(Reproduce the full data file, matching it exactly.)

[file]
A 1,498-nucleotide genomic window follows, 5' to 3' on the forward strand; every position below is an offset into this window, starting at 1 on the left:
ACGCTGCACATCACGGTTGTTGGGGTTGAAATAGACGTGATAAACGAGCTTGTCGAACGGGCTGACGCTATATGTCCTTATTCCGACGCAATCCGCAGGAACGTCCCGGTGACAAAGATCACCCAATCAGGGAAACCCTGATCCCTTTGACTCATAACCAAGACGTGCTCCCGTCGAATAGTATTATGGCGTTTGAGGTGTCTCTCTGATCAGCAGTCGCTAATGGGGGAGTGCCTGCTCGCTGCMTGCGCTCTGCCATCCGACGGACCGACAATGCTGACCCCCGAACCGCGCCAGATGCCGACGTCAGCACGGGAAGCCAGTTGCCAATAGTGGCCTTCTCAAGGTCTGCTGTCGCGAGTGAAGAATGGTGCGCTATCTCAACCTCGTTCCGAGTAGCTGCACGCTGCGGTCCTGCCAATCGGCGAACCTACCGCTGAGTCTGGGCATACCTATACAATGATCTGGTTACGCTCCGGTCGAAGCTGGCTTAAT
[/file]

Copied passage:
A 1,498-nucleotide genomic window follows, 5' to 3' on the forward strand; every position below is an offset into this window, starting at 1 on the left:
ACGCTGCACATCACGGTTGTTGGGGTTGAAATAGACGTGATAAACGAGCTTGTCGAACGGGCTGACGCTATATGTCCTTATTCCGACGCAATCCGCAGGAACGTCCCGGTGACAAAGATCACCCAATCAGGGAAACCCTGATCCCTTTGACTCATAACCAAGACGTGCTCCCGTCGAATAGTATTATGGCGTTTGAGGTGTCTCTCTGATCAGCAGTCGCTAATGGGGGAGTGCCTGCTCGCTGCMTGCGCTCTGCCATCCGACGGACCGACAATGCTGACCCCCGAACCGCGCCAGATGCCGACGTCAGCACGGGAAGCCAGTTGCCAATAGTGGCCTTCTCAAGGTCTGCTGTCGCGAGTGAAGAATGGTGCGCTATCTCAACCTCGTTCCGAGTAGCTGCACGCTGCGGTCCTGCCAATCGGCGAACCTACCGCTGAGTCTGGGCATACCTATACAATGATCTGGTTACGCTCCGGTCGAAGCTGGCTTAAT